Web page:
Graduation Year

2015

Document Type

Dissertation

Degree

Ph.D.

Degree Name

Doctor of Philosophy (Ph.D.)

Degree Granting Department

Civil and Environmental Engineering

Major Professor

Sarina J. Ergas, Ph.D.

Committee Member

Jan Bartacek, Ph.D.

Committee Member

Jeffrey Cunningham, Ph.D.

Committee Member

Ricardo Izurieta, Ph.D.

Committee Member

Babu Joseph, Ph.D.

Committee Member

Andrés Tejada-Martínez, Ph.D.

Keywords

Bioprocesses modeling, Computational Fluid Dynamics, Cryptosporidium parvum, Giardia lamblia, International development, Risk assessment

Abstract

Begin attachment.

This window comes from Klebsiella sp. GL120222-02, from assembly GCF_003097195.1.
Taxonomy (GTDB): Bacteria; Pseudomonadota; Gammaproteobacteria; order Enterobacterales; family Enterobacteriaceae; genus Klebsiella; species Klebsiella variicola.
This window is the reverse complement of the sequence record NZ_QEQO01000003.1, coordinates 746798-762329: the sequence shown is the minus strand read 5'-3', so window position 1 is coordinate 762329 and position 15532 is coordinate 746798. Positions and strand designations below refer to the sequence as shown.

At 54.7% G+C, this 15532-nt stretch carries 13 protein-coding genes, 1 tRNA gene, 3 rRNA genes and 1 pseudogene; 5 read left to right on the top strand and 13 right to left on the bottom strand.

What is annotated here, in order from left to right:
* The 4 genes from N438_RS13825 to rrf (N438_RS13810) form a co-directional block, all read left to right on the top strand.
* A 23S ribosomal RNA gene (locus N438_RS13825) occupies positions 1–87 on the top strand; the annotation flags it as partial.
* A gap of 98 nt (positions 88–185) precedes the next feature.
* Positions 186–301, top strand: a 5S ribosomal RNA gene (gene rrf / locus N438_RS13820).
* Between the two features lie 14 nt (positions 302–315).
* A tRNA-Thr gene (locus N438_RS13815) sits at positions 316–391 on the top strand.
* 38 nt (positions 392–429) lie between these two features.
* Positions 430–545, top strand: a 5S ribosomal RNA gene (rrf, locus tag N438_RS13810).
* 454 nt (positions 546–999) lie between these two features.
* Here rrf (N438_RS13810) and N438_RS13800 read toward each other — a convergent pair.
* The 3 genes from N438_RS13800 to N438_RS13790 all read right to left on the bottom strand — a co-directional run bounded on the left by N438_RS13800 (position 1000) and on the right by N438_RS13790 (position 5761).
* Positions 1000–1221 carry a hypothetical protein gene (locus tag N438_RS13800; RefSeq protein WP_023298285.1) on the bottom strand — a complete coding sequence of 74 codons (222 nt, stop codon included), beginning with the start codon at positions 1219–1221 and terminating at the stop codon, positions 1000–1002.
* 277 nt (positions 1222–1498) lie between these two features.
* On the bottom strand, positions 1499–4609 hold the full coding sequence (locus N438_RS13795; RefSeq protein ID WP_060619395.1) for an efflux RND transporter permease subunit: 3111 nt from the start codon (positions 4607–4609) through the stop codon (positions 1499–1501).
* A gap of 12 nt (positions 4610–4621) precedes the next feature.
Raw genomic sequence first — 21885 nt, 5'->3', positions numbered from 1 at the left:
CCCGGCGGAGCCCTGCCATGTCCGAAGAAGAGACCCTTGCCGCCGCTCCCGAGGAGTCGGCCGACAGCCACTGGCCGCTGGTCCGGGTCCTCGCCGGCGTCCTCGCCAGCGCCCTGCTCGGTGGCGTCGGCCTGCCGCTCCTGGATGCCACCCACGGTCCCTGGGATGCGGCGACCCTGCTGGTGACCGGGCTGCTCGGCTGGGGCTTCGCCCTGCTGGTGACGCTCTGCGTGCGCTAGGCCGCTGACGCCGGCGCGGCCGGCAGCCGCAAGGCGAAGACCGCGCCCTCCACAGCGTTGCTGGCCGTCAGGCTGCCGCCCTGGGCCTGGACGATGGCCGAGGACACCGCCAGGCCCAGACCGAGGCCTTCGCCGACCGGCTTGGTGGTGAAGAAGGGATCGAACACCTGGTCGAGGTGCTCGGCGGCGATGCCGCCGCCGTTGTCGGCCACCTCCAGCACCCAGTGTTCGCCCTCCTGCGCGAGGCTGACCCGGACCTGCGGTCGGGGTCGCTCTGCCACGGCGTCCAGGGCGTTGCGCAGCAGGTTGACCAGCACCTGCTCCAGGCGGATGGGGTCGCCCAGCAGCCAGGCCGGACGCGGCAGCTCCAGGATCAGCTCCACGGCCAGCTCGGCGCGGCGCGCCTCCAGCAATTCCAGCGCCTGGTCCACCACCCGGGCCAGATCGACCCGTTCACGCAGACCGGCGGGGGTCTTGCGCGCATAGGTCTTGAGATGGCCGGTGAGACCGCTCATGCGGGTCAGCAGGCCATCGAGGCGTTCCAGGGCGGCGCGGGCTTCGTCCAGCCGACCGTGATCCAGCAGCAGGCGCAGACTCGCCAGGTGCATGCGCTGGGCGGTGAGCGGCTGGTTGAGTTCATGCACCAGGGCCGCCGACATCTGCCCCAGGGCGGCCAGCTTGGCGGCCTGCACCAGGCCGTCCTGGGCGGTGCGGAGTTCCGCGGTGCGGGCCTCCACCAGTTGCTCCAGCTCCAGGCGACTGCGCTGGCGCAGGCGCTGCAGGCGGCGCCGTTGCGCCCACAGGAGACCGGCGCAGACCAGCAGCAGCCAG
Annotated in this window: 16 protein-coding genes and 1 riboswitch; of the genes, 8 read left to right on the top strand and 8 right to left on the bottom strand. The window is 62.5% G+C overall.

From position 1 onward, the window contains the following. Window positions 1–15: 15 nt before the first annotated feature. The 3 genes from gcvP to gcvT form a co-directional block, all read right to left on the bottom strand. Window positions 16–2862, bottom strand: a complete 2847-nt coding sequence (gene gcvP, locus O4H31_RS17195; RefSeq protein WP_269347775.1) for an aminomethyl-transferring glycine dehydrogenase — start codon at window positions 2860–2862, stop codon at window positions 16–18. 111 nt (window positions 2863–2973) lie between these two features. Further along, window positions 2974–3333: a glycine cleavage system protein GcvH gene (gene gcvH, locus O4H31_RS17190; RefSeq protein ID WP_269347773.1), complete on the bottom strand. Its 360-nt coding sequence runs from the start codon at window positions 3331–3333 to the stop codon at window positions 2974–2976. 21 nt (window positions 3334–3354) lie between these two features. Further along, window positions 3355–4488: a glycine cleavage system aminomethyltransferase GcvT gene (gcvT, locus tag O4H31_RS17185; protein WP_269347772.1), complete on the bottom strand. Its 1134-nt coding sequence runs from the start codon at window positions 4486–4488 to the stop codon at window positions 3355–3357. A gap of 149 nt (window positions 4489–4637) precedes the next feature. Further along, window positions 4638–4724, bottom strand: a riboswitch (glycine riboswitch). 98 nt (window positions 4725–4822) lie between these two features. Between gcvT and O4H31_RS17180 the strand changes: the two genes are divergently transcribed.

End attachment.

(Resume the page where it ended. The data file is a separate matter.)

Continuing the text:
Use of tubular anaerobic digesters to treat livestock waste in developing countries has energy, agricultural, health, social and environmental benefits. However, careful use of digester effluent as a soil amendment is required due to the potential presence of protozoan parasites Cryptosporidium parvum and Giardia lamblia. This research investigated the performance of four tubular digesters in the Monteverde region of Costa Rica. High (>75%) volatile solids and BOD5 removal efficiencies were observed, which was attributed to the formation of a biologically active floccular sludge layer. Computational fluid dynamics (CFD) and bioprocess models were developed to evaluate the transport and transformation mechanisms in the digesters. The CFD model estimated a mean liquid hydraulic residence time (HRT) of 23 days and the bioprocess model estimated an average mean cell residence time (MCRT) of 115 days. Cryptosporidium parvum and Giardia lamblia inactivation studies were performed in the laboratory under conditions similar to the environmental conditions observed in the field tubular digesters. The environmental conditions included: ambient temperatures (21-24°C), neutral pH and total ammonia nitrogen (TAN) concentrations below 250 mg NH4+-N/L. Inactivation rate constants for Cryptosporidium parvum and Giardia lamblia were 0.056 and 0.726 day-1, respectively. An (oo)cysts solid-liquid phase distribution study indicated that 70% of both (oo)cysts adhered to biosolids. A tubular digester model was used to estimate the concentration of viable (oo)cysts in the digester effluents. (Oo)cysts adhesion to solids, total solids concentration in the digester and HRT were the main factors contributing to the modeled effluent concentration of viable (oo)cysts. Since the model predicted presence of viable (oo)cysts in the tubular digester effluent, a quantitative microbial risk assessment (QMRA) model was developed to estimate the risk of infection from exposure to raw livestock waste and tubular digester effluents in two rural communities in Costa Rica. The risk of infection from Cryptosporidium parvum and Giardia lamblia was assessed for occupational and public exposure pathways; fomite and soil contamination and crop contamination from runoff. Results from the QMRA indicated that the concentration of (oo)cysts in the raw livestock waste, inactivation rates at the various exposure pathways and the treatment of livestock waste were the main contributing factors to the risk of infection. This research indicated that treatment of livestock waste in tubular digesters significantly decreased the risk of infection to below WHO’s acceptable individual annual risk of infection (10-4). This is the first study to combine mathematical modeling with field studies to determine the physical and biological processes in tubular digesters. This is also the first study to combine mathematical models with field and laboratory studies to determine the concentration of (oo)cysts in tubular digester effluents and to predict the risk of infection from Cryptosporidium parvum and Giardia lamblia if tubular digester effluent is used as a soil amendment.

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